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More concerns over the NSW planning process -

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SHANE MCLEOD: To New South Wales where another well connected Labor figure says he met with state
planning officials and the minister to lobby on behalf of clients seeking approval for their
projects.

The Greens say the entire planning process has fallen under the sway of developers and influence
peddlers who do their bidding.

But the former federal Labor MP turned lobbyist and planning lawyer Gary Punch is one who says his
role in the planning process has been entirely appropriate.

Timothy McDonald reports.

TIMOTHY MCDONALD: The Greens and community groups have long contended the system is broken, and
favours cashed up developers over community groups.

SYLVIA HALE: Labor mates are certainly very instrumental and important when it comes to getting
decisions that favour significant developers.

TIMOTHY MCDONALD: State Greens MP Sylvia Hale sits on an inquiry into planning decisions
surrounding land at Badgerys Creek in Sydney's west.

The inquiry was convened after the death of developer Michael McGurk, who was shot outside his
Sydney home.

Allegations had emerged that McGurk had a tape which suggested potentially corrupt dealings between
developers and politicians.

Those allegations were hotly denied but the Greens say the committee shone a spotlight on
politicians who leave Parliament and then use their influence to become lobbyists.

It emerged from a submission that the former federal Labor identity Graeme Richardson met with the
head of the planning department Sam Haddad over Badgerys Creek.

Now, another former Labor identity says he too met with Mr Haddad, although for a different
project.

Planning lawyer and lobbyist Gary Punch is the former federal Labor MP for the electorate of
Barton, in Sydney's south.

He says it's normal for lobbyists and planners to meet with the department and that's as it should
be.

GARY PUNCH: You know, this notion that somehow we can simply put something on paper and put it in a
mail box and that will suffice for the planning system to function is complete nonsense.

TIMOTHY MCDONALD: The problem, according to the Greens, is that it's all too often former Labor
identities who use their contacts to secure political access and press their case.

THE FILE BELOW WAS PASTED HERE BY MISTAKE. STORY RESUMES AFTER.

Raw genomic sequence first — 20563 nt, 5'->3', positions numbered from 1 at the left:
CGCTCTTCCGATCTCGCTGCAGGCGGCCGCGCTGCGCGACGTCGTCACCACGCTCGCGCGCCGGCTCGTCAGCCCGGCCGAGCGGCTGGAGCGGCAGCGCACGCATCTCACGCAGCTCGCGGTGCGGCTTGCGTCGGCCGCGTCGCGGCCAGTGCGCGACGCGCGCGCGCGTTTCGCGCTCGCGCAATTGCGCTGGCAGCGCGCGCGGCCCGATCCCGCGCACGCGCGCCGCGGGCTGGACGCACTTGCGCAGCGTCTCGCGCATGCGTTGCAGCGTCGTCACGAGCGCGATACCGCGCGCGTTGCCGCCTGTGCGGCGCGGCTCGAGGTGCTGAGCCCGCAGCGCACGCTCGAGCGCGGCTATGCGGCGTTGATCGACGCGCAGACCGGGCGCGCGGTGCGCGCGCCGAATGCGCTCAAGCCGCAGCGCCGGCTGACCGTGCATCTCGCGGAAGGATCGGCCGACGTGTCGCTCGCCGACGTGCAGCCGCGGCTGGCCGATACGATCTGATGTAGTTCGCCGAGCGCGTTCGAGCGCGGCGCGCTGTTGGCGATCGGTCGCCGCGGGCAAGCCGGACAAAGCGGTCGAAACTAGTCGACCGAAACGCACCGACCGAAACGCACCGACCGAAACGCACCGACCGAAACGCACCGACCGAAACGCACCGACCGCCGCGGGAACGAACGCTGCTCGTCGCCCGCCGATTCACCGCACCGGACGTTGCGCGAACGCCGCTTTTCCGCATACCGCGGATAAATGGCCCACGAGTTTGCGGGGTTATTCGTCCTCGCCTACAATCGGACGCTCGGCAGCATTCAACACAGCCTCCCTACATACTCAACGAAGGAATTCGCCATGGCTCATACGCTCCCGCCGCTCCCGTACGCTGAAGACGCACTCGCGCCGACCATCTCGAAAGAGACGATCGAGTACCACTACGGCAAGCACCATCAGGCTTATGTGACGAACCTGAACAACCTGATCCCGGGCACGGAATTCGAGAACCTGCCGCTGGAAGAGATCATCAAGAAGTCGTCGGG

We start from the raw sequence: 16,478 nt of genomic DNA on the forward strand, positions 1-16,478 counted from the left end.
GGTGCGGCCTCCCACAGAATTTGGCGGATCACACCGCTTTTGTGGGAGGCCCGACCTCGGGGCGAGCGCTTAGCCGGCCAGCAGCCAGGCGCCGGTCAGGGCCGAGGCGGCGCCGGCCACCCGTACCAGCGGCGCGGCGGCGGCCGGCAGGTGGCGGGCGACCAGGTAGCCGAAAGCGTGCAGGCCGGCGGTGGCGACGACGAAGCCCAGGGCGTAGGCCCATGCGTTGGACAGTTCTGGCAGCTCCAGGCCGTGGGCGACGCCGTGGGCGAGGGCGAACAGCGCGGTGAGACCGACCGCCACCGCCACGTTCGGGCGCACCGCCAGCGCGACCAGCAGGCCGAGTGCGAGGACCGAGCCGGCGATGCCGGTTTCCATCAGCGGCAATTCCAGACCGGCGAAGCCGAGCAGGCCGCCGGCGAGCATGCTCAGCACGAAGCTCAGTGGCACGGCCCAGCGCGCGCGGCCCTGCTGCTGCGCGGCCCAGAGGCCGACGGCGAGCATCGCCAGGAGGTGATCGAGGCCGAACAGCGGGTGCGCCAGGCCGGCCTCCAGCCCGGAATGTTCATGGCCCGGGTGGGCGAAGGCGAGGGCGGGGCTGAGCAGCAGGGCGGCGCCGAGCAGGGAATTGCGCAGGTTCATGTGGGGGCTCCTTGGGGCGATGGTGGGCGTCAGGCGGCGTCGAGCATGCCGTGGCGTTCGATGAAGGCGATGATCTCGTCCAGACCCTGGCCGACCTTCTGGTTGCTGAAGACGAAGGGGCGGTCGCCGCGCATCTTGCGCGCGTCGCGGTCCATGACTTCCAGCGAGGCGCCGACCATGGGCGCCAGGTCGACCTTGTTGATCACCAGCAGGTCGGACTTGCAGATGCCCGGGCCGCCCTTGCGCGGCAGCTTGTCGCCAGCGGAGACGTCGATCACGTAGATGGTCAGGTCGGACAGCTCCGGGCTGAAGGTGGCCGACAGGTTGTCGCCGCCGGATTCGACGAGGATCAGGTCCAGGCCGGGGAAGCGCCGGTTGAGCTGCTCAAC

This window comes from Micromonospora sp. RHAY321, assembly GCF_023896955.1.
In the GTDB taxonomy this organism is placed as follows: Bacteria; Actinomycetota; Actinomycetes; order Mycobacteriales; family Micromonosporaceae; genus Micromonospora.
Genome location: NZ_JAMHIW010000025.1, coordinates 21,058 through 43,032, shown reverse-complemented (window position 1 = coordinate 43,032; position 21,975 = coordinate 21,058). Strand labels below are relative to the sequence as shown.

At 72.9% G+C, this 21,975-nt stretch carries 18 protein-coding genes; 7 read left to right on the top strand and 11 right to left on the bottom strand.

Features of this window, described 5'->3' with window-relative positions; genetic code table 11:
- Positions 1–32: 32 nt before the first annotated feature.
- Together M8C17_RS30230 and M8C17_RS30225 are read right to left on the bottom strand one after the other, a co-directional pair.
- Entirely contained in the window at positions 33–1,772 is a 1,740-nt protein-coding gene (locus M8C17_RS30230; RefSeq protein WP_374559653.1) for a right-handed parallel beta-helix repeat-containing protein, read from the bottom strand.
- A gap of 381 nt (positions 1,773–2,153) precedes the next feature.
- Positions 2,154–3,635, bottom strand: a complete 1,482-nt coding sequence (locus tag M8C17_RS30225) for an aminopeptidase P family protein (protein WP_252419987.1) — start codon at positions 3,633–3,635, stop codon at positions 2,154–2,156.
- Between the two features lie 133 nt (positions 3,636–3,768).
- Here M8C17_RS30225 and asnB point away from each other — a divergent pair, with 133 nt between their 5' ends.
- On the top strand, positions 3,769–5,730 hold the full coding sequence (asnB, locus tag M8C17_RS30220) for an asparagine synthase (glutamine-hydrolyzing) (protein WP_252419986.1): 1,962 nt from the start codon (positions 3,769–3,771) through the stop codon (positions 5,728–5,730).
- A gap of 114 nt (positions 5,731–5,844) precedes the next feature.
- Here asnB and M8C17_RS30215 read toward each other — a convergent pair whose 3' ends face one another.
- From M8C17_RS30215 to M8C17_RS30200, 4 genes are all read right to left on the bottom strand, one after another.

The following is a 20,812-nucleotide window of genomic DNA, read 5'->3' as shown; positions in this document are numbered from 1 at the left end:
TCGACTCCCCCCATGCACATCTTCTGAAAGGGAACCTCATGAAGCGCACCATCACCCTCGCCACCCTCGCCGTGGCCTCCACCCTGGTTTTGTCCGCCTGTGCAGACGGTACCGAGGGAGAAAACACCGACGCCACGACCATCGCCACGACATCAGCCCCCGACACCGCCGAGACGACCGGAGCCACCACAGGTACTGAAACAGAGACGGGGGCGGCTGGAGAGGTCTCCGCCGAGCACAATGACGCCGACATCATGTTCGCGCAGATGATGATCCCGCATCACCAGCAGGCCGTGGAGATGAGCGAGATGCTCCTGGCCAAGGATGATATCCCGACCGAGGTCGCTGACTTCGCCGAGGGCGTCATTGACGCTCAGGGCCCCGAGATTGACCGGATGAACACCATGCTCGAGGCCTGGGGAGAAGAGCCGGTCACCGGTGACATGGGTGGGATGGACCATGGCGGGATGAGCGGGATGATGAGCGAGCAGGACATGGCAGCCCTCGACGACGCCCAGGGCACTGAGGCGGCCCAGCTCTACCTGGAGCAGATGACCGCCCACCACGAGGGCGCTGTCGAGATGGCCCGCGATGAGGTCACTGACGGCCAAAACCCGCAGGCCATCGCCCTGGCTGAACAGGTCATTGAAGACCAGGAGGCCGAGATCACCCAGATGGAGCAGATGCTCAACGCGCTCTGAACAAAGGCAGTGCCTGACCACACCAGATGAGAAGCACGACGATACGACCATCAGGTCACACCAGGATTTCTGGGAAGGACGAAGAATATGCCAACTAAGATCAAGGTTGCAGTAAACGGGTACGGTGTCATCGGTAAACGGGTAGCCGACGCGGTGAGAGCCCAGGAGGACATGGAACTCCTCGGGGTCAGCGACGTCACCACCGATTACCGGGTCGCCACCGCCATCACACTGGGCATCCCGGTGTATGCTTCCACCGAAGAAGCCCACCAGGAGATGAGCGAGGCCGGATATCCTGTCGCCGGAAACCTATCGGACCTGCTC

Ms Hale says it makes the system skewed in favour of developers.

SYLVIA HALE: They have an access which is denied to ordinary members of the community. It's not so
much often their professional qualifications as the fact that they know people and they can
presumably pressure people to do favours, at least to give them very strong entry.

TIMOTHY MCDONALD: Gary Punch is well connected in Labor circles but he's also a planning lawyer.

And even though he's met with the Planning Minister Kristina Keneally at least once, he says
there's no problem with the way things are working.

GARY PUNCH: Yes, I've had one meeting with the minister and that principally concerned a matter
which was very close to her electorate. So, you know, the role for the minister, in the New South
Wales planning system, is much, much less than it has ever been and I think what you're seeing is a
striving by the people who run the planning system to embed in it the various levels of
professionalism that make up the planning mosaic.

TIMOTHY MCDONALD: The former planning minister Frank Sartor says there's nothing wrong with
developers meeting with department heads or even ministers.

But he says if they have no particular technical expertise, it adds nothing to the process for them
to discuss the merits of a proposal.

Sylvia Hale says she agrees, and moreover says there needs to be public scrutiny.

SYLVIA HALE: Just refuse to talk about it, perhaps that's the appropriate code of conduct that
should be adopted by those people. And if the merits are discussed then that should be made
publically known.

TIMOTHY MCDONALD: But Gary Punch says the system isn't broken and doesn't need to be fixed.

GARY PUNCH: We have public declaration on registered lobbyists, we have a range of protocols that
operate within the Department of Planning, and of course, what it really comes down to is a good
old fashioned note-taking that goes on from both sides at any meeting.

So I think these issues have very largely been dealt with.

SHANE MCLEOD: That's lobbyist and planning lawyer Gary Punch ending the report from Timothy
McDonald.